the talk, Bois invited me to attend his seminars in Executive Semantics
. I began to see some light and with it the
realization that creativity was not contagious, however we might explain
it : the creative leaps of a Linus Pauling, a Harrison Brown, or an Aldous
Huxley were special intuitive techniques of very special people. I knew
then where I
wanted to direct my movement : toward general semantics, a teachable,
learnable, general system of evaluating for ordermeaning- values and behavior
. Bois' development of the matrix A Semantic Transactor was a path through
the tangled forest of specializations into a clearing with a view of the
whole . I was beginning to understand what was meant by "being born
In October, 1959, Samuel Bois and I joined in a symbiotic
relationship : Bois as Director of Education and Research and I as Executive
Director of Viewpoints Institute : a center for guided awareness, where
the recent sciences of man, the new art forms, and general semantics were
used to facilitate self-understanding, self-acceptance, and selfmanagement.
Bois published his first book, Explorations in Awareness, in 1957, and
four subsequent books during the almost twenty years he participated at
Viewpoints Institute: Awareness, Communication as Creative Experience,
Breeds of Men, and, finally, Epistemics, the science-art of innovating,
or as he often called it, a guiding system through behavioral space .
Bois carried a heavy teaching; schedule . We worked together offering
daytime and evening classes at Viewpoints, at conferences, seminars, at
many colleges, universities, and private institutions in Southern California
. Gary David and Ada Beth Lee were two of the creative teachers developed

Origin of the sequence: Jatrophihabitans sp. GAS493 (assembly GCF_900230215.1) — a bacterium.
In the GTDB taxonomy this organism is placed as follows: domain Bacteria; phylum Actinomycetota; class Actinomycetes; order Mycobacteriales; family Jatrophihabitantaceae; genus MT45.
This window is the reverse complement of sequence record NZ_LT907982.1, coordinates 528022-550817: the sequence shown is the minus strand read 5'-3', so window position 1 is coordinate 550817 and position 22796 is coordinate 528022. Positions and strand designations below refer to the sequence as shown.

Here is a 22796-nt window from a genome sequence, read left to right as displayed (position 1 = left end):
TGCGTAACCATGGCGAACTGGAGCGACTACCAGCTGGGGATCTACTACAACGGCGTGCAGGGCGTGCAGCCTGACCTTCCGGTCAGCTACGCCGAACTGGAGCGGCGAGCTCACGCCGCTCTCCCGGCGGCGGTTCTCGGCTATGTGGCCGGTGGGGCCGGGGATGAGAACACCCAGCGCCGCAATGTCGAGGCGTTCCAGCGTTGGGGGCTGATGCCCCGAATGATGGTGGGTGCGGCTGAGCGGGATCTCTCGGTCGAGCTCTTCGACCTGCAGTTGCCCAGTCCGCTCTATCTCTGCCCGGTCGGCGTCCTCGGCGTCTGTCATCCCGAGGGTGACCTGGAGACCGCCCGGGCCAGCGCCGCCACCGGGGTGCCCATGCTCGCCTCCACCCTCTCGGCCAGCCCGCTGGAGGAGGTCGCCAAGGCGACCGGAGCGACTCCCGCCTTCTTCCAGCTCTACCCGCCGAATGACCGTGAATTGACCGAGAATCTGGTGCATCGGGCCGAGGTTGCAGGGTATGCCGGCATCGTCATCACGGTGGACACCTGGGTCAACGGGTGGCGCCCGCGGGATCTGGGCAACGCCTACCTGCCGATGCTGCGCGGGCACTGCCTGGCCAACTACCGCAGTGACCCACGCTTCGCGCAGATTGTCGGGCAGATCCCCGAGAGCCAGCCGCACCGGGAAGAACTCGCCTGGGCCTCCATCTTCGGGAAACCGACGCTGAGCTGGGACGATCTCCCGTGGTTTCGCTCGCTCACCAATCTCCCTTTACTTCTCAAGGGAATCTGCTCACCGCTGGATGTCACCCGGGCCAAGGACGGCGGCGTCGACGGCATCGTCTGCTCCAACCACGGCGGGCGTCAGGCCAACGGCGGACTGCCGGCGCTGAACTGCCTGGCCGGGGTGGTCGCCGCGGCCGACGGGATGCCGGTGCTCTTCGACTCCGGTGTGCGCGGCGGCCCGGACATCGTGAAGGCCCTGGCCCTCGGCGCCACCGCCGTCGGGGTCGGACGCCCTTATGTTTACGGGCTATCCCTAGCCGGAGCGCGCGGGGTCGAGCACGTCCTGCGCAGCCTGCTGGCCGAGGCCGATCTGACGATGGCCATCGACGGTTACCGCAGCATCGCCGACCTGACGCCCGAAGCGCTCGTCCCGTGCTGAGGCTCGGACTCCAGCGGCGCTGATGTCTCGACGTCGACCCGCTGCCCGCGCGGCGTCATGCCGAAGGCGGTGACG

at Viewpoints, and thousands of students have attested to the value of
their experience there .
A short time before Sam's death in 1978, we were sitting in a dry room
in a dry place in the desert, with Sam very frail
and quiet. He held my hands in his delicately boned fingers, looked up
at me and asked "Ethel, what has kept us working
together all these years?" I sensed his puzzlement and his trust
and affection . I knew that my answer was important to him . I smiled
and answered "Sam, I've always known ; we share a dream in common
." The old man's tears came slowly and brought on my own. A coincidence
became a "marker" for me .
Before I had heard of General Semantics or Bois, he had
published Explorations in Awareness . In my first prospectus for Viewpoints
Forum in 1957 and in Bois' Explorations at the very end, we had both quoted
the same paragraph of Jean Paul Sartre . "The serious error is to
think that the word is a gentle breeze which plays lightly over the surface
of things, which grazes them without altering them; and that the speaker
is a pure witness who sums up with a word his harmless contemplation .
To speak is to act; anything which one names is already no longer the
sane, it has lost its innocence ."
At a seminar for the California Teachers' Association in 1971, Bois distributed
a paper to the participants : "What Our
Work In General Semantics Is About ." I saw it then as an attempt
to go beyond formulations, models, or systems into an episteme of participation.
I will read only a few paragraphs :
"It is not a matter of changing the world around us, but a matter
of making the most of that limited part of the world
that is within our field of influence : Our Own Self. It is not a matter
of imposing on the rest of humankind our
technology and our way of life, but a matter of making available to all
inhabitants of this planet the most advanced
mental and physical tools that may bring about abundance, peace, and self-actualization
. It is not a matter of repudiating as altogether false former myths,
religions, and theories, but a matter of extracting from these earlier
systems what kernels of everlasting wisdom they kept wrapped up in formulations
that are now obsolete . We do not belong to any group that binds us together
in a common religion, profession, pressure group, or political party.
But we undoubtedly have something in common, not easily expressed in sharp
formulation, perhaps, but surely effective at the preconscious level,
otherwise, we would not gather together to participate in a common experience"
RELEVANT? IS YOU IS OR IS YOU AIN'T MY BABY?
Adieu, man arni,
Adieu, mes amies .